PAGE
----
Marcellus Shale

Marcellus Shale: We All Have Responsibilities

Last week, I had the opportunity to once again return to my alma mater, Lock Haven University, to hear a discussion as part of the Women’s Studies Speaker Series. Sister Nora Nash, Director of Corporate Responsibility for the Sisters of St. Francis in Aston, Pennsylvania spoke on corporate responsibility in the Marcellus Shale. It was refreshing to catch up with several of my former professors, and to be present for such a thought-provoking discussion. Unfortunately, some parts of the presentation were also misleading or inaccurate portrayals of the operation of companies in the Marcellus Shale, something I found quite ironic considering the topic was on being responsible members of a global community.

Corporate Responsibility

Corporate responsibility is:

A company’s sense of responsibility towards the community and environment (both ecological and social) in which it operates. Companies express this citizenship (1) through their waste and pollution reduction processes, (2) by contributing educational and social programs, and (3) by earning adequate returns on the employed resources.

Sister Nora Nash

It is something Sister Nora Nash has dedicated the last 30 years of her life to improving across the world. While taking on this highly admirable task she has helped to make great strides in raising and shattering the glass ceiling for women, ensuring safe work conditions and adequate pay for employees, and making companies more aware of their community and environmental impacts. The organization she represents holds enough stock in each of the corporations they work with to have a substantial voice to represent their financial and ethical interests.  This is how the group works to achieve its objectives and they have had an impact.

Sister Nash, in more recent years, has turned her focus towards the corporations involved in natural gas development, investing in Anadarko, Chesapeake, Exxon, and others, as the Marcellus Shale has become a household name. As the Sister was going through the above definition, I couldn’t help but think of the many ways the companies operating in the Marcellus are already acting as good corporate citizens and I got a little excited to hear about her experience touring the region with Anadarko the previous day. I’m going to highlight just a few of these examples before talking a little more about her actual discussion.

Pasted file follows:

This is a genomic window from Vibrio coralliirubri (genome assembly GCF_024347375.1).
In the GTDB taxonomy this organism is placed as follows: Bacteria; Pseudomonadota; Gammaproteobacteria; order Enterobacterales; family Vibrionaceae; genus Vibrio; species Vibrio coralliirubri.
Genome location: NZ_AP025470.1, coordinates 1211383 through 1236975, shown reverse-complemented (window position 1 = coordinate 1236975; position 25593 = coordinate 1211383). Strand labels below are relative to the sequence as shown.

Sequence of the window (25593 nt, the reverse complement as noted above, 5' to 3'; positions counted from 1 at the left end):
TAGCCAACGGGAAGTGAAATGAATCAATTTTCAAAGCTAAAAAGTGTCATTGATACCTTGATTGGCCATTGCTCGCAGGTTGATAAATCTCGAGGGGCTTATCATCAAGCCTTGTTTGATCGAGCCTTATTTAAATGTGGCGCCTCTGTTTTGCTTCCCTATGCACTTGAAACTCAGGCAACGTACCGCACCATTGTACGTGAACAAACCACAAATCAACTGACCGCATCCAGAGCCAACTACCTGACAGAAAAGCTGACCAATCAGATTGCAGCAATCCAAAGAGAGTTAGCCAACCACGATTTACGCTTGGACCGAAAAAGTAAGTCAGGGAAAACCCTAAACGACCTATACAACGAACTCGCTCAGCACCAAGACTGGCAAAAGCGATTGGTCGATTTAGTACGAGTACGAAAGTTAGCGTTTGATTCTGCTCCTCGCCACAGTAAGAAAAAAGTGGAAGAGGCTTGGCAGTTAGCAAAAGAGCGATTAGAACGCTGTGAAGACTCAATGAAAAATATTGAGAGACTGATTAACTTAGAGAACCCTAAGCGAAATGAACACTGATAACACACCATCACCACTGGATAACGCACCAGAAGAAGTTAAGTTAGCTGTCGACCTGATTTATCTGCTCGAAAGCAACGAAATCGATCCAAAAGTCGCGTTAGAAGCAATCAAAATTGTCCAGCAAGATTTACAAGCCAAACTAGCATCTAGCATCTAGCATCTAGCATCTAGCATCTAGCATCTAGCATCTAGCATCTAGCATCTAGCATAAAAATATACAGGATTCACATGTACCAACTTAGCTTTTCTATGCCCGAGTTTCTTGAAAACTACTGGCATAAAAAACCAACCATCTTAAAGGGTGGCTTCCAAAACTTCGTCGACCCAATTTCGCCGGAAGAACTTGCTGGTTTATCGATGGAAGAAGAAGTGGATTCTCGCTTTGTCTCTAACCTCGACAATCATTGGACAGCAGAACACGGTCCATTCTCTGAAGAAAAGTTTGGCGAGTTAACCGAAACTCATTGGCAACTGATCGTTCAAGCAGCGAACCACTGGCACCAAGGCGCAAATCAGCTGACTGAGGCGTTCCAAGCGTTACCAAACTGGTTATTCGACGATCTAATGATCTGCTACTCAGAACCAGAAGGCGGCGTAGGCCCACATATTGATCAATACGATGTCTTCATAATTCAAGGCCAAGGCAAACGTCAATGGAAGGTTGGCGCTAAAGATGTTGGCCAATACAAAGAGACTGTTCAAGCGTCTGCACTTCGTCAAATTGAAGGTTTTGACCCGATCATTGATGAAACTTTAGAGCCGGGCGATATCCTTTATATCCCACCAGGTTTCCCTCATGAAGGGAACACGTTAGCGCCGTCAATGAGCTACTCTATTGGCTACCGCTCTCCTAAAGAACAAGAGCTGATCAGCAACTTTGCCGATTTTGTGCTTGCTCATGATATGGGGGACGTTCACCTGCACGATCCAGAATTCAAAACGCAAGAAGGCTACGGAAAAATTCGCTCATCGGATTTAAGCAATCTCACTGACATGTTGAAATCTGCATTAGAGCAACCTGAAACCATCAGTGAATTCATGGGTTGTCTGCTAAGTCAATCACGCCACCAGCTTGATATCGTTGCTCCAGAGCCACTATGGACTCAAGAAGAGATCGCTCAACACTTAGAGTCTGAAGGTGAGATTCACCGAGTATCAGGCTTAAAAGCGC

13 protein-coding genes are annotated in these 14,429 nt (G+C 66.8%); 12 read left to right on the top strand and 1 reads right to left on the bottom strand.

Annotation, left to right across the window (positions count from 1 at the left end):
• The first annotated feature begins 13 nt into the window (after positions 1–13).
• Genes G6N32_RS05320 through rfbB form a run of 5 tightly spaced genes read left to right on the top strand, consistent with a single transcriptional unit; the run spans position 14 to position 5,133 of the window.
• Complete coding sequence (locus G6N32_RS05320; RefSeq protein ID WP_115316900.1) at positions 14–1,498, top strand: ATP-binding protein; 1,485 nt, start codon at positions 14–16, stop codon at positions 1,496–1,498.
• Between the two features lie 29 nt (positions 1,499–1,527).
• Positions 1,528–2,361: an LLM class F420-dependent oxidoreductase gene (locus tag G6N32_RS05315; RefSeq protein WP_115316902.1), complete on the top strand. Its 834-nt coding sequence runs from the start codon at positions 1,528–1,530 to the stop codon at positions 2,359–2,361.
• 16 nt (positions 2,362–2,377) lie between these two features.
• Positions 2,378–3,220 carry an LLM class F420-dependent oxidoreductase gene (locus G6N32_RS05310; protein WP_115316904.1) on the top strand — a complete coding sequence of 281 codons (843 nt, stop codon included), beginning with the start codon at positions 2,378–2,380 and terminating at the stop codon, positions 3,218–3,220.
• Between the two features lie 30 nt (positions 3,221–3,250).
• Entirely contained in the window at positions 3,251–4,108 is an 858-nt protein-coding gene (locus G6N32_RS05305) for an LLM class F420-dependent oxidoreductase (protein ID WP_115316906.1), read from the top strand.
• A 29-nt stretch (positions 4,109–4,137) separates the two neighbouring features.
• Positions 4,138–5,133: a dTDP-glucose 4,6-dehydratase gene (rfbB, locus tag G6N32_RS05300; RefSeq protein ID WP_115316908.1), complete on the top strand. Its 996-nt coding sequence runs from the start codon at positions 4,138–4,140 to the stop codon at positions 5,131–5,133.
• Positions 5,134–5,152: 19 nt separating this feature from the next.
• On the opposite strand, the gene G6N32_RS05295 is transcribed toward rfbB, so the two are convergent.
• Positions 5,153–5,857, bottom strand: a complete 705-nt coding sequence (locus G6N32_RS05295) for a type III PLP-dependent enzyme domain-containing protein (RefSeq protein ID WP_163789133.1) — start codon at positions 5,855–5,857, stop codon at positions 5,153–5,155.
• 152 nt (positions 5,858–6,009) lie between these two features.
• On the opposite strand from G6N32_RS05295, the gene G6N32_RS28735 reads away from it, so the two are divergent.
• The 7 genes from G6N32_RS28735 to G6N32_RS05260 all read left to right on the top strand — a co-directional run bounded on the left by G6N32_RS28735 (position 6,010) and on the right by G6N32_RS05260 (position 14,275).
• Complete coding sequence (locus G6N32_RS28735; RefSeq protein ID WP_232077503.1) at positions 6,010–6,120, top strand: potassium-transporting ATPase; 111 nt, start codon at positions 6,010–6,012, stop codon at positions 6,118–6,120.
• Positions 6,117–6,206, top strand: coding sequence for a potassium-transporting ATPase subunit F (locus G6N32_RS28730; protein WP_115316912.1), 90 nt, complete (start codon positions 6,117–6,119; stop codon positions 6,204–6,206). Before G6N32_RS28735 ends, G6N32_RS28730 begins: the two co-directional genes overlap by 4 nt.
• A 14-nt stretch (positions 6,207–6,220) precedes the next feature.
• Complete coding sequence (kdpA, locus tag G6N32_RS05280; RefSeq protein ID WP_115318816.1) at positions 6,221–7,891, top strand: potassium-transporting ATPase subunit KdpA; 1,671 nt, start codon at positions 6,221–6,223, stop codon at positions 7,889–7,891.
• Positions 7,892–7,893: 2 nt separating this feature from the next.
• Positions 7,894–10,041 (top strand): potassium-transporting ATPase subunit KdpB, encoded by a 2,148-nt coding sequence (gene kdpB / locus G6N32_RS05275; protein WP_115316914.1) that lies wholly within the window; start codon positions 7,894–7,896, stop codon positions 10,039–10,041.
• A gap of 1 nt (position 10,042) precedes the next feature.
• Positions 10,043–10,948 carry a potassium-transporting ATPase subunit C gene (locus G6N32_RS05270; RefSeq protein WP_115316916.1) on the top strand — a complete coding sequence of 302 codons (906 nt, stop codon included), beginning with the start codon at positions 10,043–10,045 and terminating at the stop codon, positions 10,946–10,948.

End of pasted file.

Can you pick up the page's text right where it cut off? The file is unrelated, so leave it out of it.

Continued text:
Waste and Pollution Reduction Processes

Eureka Resources Supports New Pennsylvania DEP Standards Encouraging Reuse of Wastewater From Oil and Gas Sites, April 5, 2012, Williamsport, PA
Eureka Resources, LLC, President Dan Ertel said today that new standards set by the Pennsylvania Department of Environmental Protection (DEP) under General Permit WGMR123 will help reduce environmental hazards and lower transportation and infrastructure costs associated with storage of partially treated wastewater from oil and gas sites in the Marcellus Shale. Eureka is prepared to meet or exceed the new standards for treatment of oil and gas wastewater, including drilling and production fluids, top hole and flow back waters, as well as those from oil and gas transmission facilities.

Most companies are now practicing 100 percent recycling of their wastewater by using flowback in later hydraulic fracturing operations. Here is a video by Cabot Oil and Gas demonstrating how this is done.

Educational and Social Programs

Chesapeake Energy Donates $50,000 to Lackawanna College Gas Tech Program, April 2010

Chesapeake Energy, who is a major player in the drilling of the Marcellus Shale in Northeastern PA., has made a $50,000 donation to Lackawanna College to be used for equipment in training students who are enrolled in the Gas Tech Program.

Major Cabot Donation to Hospital Project ($1 million initial commitment with another $1 million matching), April 2012